A Marketers Guide to Trade Shows

In-person tradeshows were brutally shutdown by the Coronavirus. Well guess what? They’re on the comeback!

Our clients have begun to prepare for the return of in-person trade shows and so should you. As you do, it’s helpful to think of tradeshows like any other marketing campaign which means you have to Plan, Attract, Engage, Follow Up, and Analyze. Here are some helpful thoughts and tips!


“A goal without a plan is just a wish.” (Antoine de Saint-Exupéry)

  • Begin holding planning meetings with marketing and sales participation 4-6 months ahead of a tradeshow.
  • Review what went well in the past, so you can build on that success, and what went wrong, so you can learn from it.
  • Set goals (i.e. number of meetings, leads generated, presentation attendees) and figure out how you are going to achieve them.
  • Part of achieving the goals will involve promoting what is new (i.e. new products, a service program) and part of it will be based on the creativity and diligence of your sales and marketing teams.
  • Messaging in the booth (signs, videos, etc.) will need to be changed/prepared to synch up with the themes and promotions.


"The healthiest competition occurs when average people win by putting in above average effort." (Colin Powell)

  • You must never forget that you are competing for the attention of your prospects with all the companies at the conference – not just your competitors.
  • Unless you are a new company your efforts will be split between reconnecting with existing customers and attracting prospects.


  • Don’t take your customers for granted. Have your sales people invite them to stop by the booth or join you for lunch or dinner.
  • Sometimes having a customer advisory council around or during the meeting will give you the opportunity to gain valuable insights from your best customers on how your company is perceived and what you can do better.
  • Marketing can tease customers with what they will see at the conference and/or offer an incentive (i.e. free gift) if they stop by the booth. (Close coordination between marketing and sales is essential.)


  • Your sales staff can set up appointments with identified, high-value prospects ahead of time to maximize their opportunity to convert them to customers.
  • Marketing can work the trade show list (direct mail, email) and conference advertising opportunities to tease new products, etc. and drive booth traffic.
  • Don’t forget to feature your Trade Show Schedule, with Booth Numbers, on your website.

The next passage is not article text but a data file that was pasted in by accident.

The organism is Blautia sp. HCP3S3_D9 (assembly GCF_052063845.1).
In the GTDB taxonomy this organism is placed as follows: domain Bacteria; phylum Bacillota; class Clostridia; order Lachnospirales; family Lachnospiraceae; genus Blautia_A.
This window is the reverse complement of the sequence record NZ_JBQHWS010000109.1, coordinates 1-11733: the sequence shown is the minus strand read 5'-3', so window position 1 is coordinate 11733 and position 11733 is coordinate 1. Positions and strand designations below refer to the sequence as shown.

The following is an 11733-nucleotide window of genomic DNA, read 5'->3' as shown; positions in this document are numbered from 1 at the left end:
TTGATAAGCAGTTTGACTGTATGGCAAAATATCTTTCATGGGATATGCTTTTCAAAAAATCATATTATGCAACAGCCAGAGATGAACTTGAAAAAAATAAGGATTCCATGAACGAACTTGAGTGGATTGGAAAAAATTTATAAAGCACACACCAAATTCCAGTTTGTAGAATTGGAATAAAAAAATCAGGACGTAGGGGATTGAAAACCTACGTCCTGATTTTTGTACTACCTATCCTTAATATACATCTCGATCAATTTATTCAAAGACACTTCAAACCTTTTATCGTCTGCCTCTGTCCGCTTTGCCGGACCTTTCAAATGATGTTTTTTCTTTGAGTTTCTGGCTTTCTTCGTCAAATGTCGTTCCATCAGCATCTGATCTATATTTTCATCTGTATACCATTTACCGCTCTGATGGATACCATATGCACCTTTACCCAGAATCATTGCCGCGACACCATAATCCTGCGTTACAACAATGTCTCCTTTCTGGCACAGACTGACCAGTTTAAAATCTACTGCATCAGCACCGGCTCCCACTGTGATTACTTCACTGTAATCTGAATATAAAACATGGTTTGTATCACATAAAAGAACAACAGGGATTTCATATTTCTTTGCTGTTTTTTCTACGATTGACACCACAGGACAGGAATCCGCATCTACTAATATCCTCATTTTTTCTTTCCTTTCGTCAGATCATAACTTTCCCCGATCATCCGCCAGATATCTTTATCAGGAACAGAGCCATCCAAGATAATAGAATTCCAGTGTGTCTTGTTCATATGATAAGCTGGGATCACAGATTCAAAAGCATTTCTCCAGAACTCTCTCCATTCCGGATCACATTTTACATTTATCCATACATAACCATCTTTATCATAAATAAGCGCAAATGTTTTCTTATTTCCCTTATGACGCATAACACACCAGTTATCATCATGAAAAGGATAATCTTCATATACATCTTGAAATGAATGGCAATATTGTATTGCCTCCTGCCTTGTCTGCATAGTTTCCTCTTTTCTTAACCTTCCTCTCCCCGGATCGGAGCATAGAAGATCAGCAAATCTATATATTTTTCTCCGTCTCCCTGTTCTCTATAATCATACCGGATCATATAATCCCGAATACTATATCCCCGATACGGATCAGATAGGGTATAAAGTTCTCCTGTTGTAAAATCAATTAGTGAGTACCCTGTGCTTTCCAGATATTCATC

“It’s showtime” (Betelguise)

If you have done all your planning well the tradeshow itself will be more about execution. That being said:

  • Hold a pre-show meeting with the sales team to make sure they are comfortable with the new products, show themes, promotions, customer gifts, etc.
  • Encourage a sense of camaraderie within your sales team. While they compete with one another they are on the same team and should do everything in their power to help one another out.
  • Remember all the promotion doesn’t take place before the show. There are lots of opportunities for marketing to sponsor break areas, have advertising on elevators/escalators, advertise in the conference program, etc.
  • Hold a recap after each day to see what’s going well and what needs tweaking.

Follow Up

“Not following up with your prospects is the same as filling up your bathtub without first putting the stopper in the drain.” (Michelle Moore)

  • After the exhaustion of a tradeshow it’s easy to make the mistake of moving on without properly following up with the leads that have been generated.
  • Marketing should identify and record all the leads generated and distribute them out to the sales teams ASAP so they can “strike while the irons hot”.


“In God we trust, all others bring data.” (W Edwards Deming)

  • At some point you are going to have to justify the rather significant expenditure associated with each tradeshow. These discussions are always made easier if you can show an ROI.
  • Check how you performed not just in terms of ROI but in terms of all the subsidiary goals (meetings, demos, leads, etc.) that led to your actual performance.

In Summary

Tradeshows are a great opportunity to meet with customers and prospects face-to-face. In today’s world where cold calling and direct marketing are becoming ever more challenging, tradeshows provide a high-leverage moment to change the dynamic in the relationship with customers and prospects. With careful planning, execution, and follow up tradeshows can be one of your most effective sales/marketing tools.

SFA Marketing can help you get the most out of your tradeshow by coming up with strategies, offers, sales tools, videos/animations, and tradeshow booths that help you get results. Feel free to contact us at [email protected].

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